Answer to Question #10188 Submitted to "Ask the Experts"
The following question was answered by an expert in the appropriate field:
We are using the C-arm in fluoroscopy procedures to perform modified barium swallow studies. One of our students "read somewhere" that C-arms give off a "lot of radiation." I have provided them with thyroid shields, leaded eyewear, and aprons. I ask them (during the exam) to step away when the unit is on.
Are there any articles that explain/educate nonradiation staff that their fear is unwarranted. One student thinks she might become pregnant so refuses to do fluoroscopy. An M.D. puts on a lead apron and stands behind the leaded walls.
Could you provide me with some basic information for them?
Radiation exposure to staff involved in fluoroscopy procedures arises from two main sources—“scattered” radiation from the patient and “leakage” radiation from the x-ray tube. Regulations are in place that limit the amount of leakage radiation an x-ray tube can emit and all x-ray tubes must meet that limit when they are manufactured. Of the two sources of exposure, it is the scattered radiation that varies considerably and is the higher contribution of exposure to the fluoroscopy staff. By knowing what causes the variations in scatter, one can use that knowledge to minimize exposure.
The scattered radiation at a specific location is affected by a number of factors including the patient (and machine parameters), the field size, and the scattering angle. Larger patients and thicker body parts require more radiation to produce an acceptable image for the physician. It follows that if more radiation impinges on the patient, the amount of scattered radiation increases as well. Field size refers to the size of the radiation field where it enters the patient. Not surprisingly, as the field size increases, so does the scatter. Finally, the scattering angle is also important, mainly because people sometimes incorrectly assume that they should avoid standing on the opposite side of where the beam enters the patient because the x-ray beam would be “pointing” at them. In fact, the area of highest scatter is on the same side where the x-ray beam enters the patient. This is called “backscattered” radiation—think of it as the radiation “bouncing” off the patient in a backward direction. That is where the scattered radiation is the highest. While the patient size and thickness is somewhat beyond the control of the machine operator, utilizing as small a field size as possible (referred to as “coning down”) not only decreases the scattered radiation to the staff, but also reduces the area of the patient’s skin exposed to x rays—a double benefit. Understanding the “backscatter” concept allows staff to position themselves in a location where the scattered radiation is lower.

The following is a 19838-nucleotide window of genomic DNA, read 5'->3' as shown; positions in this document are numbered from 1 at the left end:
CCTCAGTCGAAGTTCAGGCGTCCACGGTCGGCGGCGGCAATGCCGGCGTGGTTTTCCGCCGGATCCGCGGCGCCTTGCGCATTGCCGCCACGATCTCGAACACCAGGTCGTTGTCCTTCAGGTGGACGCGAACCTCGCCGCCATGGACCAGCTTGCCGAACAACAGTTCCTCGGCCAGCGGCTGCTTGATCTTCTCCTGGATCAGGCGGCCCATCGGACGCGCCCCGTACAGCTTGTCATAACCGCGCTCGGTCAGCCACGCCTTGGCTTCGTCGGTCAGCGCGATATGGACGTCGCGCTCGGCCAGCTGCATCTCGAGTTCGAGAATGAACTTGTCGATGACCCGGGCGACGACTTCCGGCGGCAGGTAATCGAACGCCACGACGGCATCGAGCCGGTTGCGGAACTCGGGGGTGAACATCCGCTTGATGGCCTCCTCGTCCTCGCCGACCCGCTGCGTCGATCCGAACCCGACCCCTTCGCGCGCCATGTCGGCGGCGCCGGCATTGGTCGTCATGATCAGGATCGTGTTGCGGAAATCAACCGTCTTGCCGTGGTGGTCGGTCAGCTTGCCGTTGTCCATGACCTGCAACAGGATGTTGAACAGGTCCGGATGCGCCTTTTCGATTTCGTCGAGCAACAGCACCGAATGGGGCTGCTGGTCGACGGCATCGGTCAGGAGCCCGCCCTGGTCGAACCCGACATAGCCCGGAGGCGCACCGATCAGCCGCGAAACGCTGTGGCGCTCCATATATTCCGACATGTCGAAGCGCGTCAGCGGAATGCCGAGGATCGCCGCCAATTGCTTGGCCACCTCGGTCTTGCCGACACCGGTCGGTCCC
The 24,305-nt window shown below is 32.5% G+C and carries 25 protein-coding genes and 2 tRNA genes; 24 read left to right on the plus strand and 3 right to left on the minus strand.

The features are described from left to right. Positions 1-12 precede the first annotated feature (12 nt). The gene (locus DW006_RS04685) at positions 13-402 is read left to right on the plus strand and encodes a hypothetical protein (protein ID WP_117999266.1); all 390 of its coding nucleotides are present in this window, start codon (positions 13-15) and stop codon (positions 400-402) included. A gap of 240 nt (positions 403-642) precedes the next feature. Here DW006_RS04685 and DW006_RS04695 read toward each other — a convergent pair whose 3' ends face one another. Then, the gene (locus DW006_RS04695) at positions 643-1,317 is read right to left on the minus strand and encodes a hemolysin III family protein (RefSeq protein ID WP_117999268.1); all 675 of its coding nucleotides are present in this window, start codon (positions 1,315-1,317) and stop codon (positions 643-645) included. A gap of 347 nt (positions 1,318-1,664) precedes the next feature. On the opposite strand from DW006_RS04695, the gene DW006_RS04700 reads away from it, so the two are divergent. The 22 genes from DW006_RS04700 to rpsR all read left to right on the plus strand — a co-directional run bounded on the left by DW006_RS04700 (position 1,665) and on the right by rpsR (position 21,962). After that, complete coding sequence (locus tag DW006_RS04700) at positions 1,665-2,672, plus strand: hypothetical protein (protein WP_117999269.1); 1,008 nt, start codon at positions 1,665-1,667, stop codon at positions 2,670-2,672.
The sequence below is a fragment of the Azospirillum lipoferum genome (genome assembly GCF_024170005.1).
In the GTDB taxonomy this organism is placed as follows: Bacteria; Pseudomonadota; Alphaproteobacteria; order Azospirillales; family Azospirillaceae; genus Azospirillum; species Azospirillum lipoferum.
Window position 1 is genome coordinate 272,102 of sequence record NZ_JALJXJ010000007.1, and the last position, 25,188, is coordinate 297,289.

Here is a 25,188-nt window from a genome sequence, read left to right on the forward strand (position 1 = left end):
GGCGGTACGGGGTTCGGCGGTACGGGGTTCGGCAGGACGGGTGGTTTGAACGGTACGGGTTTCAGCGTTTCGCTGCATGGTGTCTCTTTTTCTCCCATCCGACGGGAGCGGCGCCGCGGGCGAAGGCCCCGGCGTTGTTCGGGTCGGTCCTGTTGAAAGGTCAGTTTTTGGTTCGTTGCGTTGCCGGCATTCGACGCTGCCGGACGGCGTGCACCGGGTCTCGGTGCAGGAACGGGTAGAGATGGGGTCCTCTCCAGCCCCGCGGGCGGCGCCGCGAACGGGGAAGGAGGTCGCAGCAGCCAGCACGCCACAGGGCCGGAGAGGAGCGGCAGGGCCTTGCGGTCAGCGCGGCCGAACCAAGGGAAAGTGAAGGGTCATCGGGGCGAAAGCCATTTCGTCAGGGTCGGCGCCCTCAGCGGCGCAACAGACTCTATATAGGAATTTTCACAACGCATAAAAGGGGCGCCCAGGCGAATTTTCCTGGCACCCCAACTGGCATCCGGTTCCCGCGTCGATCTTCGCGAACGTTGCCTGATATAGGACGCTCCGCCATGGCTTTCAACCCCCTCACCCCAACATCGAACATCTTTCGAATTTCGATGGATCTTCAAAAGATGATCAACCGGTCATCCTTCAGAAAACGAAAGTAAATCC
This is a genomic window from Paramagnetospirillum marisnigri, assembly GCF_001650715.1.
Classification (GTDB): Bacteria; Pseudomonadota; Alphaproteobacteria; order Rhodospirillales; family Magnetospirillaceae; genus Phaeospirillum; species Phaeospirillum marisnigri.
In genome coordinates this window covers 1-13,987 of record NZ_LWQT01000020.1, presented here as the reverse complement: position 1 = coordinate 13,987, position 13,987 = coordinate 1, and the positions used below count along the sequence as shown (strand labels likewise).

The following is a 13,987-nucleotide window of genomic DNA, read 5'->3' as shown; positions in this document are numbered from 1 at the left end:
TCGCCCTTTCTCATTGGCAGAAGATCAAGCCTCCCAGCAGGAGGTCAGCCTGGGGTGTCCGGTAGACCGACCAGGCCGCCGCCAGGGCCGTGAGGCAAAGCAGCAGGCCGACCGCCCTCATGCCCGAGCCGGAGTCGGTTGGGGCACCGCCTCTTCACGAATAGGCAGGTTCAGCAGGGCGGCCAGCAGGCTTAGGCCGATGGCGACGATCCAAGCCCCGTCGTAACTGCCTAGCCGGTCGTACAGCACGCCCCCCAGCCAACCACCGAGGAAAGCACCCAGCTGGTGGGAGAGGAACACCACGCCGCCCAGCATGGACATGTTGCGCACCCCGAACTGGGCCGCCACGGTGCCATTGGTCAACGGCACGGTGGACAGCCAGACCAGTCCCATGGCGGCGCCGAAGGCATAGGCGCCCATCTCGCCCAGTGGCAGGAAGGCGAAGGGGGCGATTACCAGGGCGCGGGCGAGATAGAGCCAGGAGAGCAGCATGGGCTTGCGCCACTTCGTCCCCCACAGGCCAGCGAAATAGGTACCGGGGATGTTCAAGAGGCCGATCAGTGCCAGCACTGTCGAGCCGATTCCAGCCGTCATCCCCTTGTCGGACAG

Leaded aprons, thyroid collars, and lead eyewear are very effective in reducing the scattered and leakage radiation to very low levels. In terms of pregnant or potentially pregnant staff participating in fluoroscopy procedures, a “wrap-around” (i.e., covers all sides of the user) lead apron generally provides plenty of protection, especially when it is used in conjunction with other protection methods that you have suggested (e.g., stepping away from the patient during the exam). Wearing a personnel monitoring badge under the lead apron at the waist will provide reasonable measurements of the radiation equivalent dose to a fetus.
In radiation protection, we constantly emphasize the importance of maintaining radiation exposures “as low as reasonably achievable (ALARA).” Sometimes, there is too much emphasis on “low” and not enough consideration given to what is “reasonable.” While it is true that your staff member who thinks she might become pregnant can eliminate the potential exposure to her unborn child by not participating in fluoroscopy procedures at all, is that a “reasonable” approach? A lead apron combined with other typical radiation safety practices, along with proper monitoring with a personnel monitoring badge should meet the ALARA concept, while still allowing that individual to participate in the procedures.
The International Atomic Energy Agency (IAEA) addresses many of these issues in a “question and answer (Q&A)” format.
The IAEA also provides a document that can be printed out and posted in areas where fluoroscopy is used as a constant reminder of the appropriate radiation safety practices that should be used.Mack L. Richard, MS, CHP